Automation in the Draft Environment: Layer Handling

By Tushar Suradkar

For those who have done some LISP programming for old generation CAD programs, coding was fun. LISP punched lots of power in few keywords or lines. Moreover the commands could be issued to the CAD program in the same way as done interactively.

The downside was the cryptic syntax and un-intuitive bug fixing methods where the user relied more on his gut feeling to determine if a line of code would work. The humble Notepad was a programmer’s most trusted friend.

The advent of a new wave of 3D CAD programs in late 90’s turned a new leaf as also new programming techniques evolved viz. .Net which came with development kits (SDK) equipped with color-coded syntax, modern debugging tools, etc. One such member of the .Net family is VB.Net

The most appealing feature of VB.Net is the natural language syntax and this article shows how to build a layer purging utility using VB.Net in the Solid Edge Draft environment. The dictionary meaning of Purge is to get rid of unwanted stuff. Lets understand this in the context of layers.

Create a Draft document with several layers 01.png created using the New Layer button 02.png

03.pngNote that layer icons with a red mark 04.png have objects drawn on them – hence cannot be deleted.

Layer with a pencil mark 05.png is the active layer and also cannot be deleted.

The remaining layers which are empty are redundant and can be deleted. I have not been able to determine how much of an overhead these empty layers are on the file size, but getting rid of them has been a popular idea over years and in a built-in command in 2D-only CAD programs, most notably AutoCAD.

06.pngSwitch to Visual Studio if it is already open and create a new Console Application since this program needs no user interaction.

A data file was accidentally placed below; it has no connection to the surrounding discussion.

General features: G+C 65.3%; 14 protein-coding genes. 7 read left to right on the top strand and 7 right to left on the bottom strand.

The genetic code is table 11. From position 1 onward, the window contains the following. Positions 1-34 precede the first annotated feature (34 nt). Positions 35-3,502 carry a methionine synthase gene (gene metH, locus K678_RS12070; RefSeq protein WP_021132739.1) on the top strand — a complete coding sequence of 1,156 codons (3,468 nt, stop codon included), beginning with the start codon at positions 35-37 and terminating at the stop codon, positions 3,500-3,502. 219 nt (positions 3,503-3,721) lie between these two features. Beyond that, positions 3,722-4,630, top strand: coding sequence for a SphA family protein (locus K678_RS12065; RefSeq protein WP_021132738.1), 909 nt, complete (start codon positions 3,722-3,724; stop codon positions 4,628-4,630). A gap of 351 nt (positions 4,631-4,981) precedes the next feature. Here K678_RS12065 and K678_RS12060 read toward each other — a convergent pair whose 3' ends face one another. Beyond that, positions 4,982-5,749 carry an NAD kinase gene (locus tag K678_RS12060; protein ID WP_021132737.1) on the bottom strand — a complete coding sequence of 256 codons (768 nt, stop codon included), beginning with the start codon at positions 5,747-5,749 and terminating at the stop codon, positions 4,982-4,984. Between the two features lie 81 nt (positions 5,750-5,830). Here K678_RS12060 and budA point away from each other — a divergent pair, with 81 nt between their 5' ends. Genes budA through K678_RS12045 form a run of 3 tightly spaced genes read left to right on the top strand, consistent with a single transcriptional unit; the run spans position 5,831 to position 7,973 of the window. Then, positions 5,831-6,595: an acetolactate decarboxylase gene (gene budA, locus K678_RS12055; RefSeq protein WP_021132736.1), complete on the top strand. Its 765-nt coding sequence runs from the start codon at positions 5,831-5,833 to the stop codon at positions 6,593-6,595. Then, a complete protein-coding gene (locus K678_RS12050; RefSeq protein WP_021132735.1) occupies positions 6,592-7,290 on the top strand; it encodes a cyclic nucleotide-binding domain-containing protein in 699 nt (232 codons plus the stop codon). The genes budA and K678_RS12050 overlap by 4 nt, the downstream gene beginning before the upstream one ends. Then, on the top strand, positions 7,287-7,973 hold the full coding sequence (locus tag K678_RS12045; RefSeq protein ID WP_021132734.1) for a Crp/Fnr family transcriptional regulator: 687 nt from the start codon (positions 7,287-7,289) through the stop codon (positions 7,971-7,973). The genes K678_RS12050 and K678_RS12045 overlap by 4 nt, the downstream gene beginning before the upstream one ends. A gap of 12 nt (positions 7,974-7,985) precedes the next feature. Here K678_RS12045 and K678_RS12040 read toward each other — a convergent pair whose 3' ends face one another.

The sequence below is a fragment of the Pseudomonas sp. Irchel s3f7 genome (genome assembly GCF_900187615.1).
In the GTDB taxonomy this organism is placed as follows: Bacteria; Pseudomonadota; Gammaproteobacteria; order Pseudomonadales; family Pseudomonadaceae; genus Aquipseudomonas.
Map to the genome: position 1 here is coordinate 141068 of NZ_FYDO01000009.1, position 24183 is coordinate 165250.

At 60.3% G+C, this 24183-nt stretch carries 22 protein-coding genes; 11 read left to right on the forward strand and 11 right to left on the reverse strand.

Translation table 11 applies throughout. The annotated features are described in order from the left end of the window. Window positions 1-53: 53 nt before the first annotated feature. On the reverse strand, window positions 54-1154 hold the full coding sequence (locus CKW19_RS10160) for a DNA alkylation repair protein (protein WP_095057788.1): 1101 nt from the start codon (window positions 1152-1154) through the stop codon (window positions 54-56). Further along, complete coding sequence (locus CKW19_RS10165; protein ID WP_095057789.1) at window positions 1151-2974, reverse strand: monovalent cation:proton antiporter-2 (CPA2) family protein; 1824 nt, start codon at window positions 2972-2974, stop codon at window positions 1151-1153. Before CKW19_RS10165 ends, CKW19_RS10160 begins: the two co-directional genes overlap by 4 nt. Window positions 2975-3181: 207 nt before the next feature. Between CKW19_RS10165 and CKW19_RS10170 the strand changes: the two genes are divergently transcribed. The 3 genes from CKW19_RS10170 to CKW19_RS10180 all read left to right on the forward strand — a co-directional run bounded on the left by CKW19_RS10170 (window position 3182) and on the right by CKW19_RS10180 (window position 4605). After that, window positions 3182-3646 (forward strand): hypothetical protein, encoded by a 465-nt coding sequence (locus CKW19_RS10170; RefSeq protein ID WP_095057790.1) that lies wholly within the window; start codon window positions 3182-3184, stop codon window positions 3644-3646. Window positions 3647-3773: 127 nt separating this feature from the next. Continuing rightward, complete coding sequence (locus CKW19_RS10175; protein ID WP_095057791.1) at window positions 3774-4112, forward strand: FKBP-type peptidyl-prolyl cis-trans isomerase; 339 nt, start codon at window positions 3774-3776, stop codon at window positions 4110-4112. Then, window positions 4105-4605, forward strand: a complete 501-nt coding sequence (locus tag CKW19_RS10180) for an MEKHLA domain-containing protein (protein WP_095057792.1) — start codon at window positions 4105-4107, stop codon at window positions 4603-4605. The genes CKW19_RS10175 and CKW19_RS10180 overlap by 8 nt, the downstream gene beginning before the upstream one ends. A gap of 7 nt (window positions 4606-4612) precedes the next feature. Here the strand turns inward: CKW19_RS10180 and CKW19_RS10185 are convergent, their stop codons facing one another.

Since this macro would run in just the Draft environment, adding references to just the SolidEdgeFrameWork, SolidEdgeFrameWorkSupport, Draft and Constants libraries would suffice.

Refer some previous articles in the Automation series to see how to add Solid Edge references to a project in Visual Studio.

Your few initial lines of code would look like these:

Imports System.Runtime.InteropServices

Module Module1

Sub Main()
Dim oApp As SolidEdgeFramework.Application = Marshal.GetActiveObject(“SolidEdge.Application”)

Dim oDoc As SolidEdgeDraft.DraftDocument = oApp.ActiveDocument
End Sub

End Module

To these, add the Layers object as below:


Note that the layers being addressed are only the ones in the currently active sheet unlike in AutoCAD where all layers belong to the drawing document.

This is followed by running a For Each loop which goes door-to-door each layer and checks if it is empty and simply deletes it. So simple and in a natural language syntax that needs no further explanation:

Sub Main()
Dim oApp As SolidEdgeFramework.Application = Marshal.GetActiveObject(“SolidEdge.Application”)

Dim oDoc As SolidEdgeDraft.DraftDocument = oApp.ActiveDocument

Dim oLayers As SolidEdgeFramework.Layers = oDoc.ActiveSheet.Layers

For Each oLayer As SolidEdgeFramework.Layer In oLayers
If oLayer.IsEmpty Then
End If

End Sub

The line for deleting the layer can as well be written:


Such natural language syntax has lured several generations of casual users of CAD and Office program equally into taking up VB programming.

‘Play’ the program by pressing F5 or the Run (Start Debugging) 09.png icon. Such features fade the distinction between a sophisticated programming tool and your music player. Programming has never been so easy and fun. Don’t you agree ?

The program would run into an error for it just checks if the layer is empty and not if the layer is active. If you too have created the layers casually as shown in image earlier in the article, Layer5 is the active layer but is not empty.

To rectify. either create a sketch on this layer or add the following line at the beginning of the code:


This sure is a quick-and-dirty way of fixing the code but a useful feature of VB is you want to quickly get up-and-running with your little macro.

This leaves plenty of room to explore more on the VB and the Solid Edge fronts and make the utility more robust and less error prone.

For now, build the macro and the exe will be lying in the BinDebug folder where you saved the project. Share it with your colleagues and flaunt your programming skills for you just added a new command to Solid Edge !

~ Tushar Suradkar

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This article first appeared on the Siemens Digital Industries Software blog at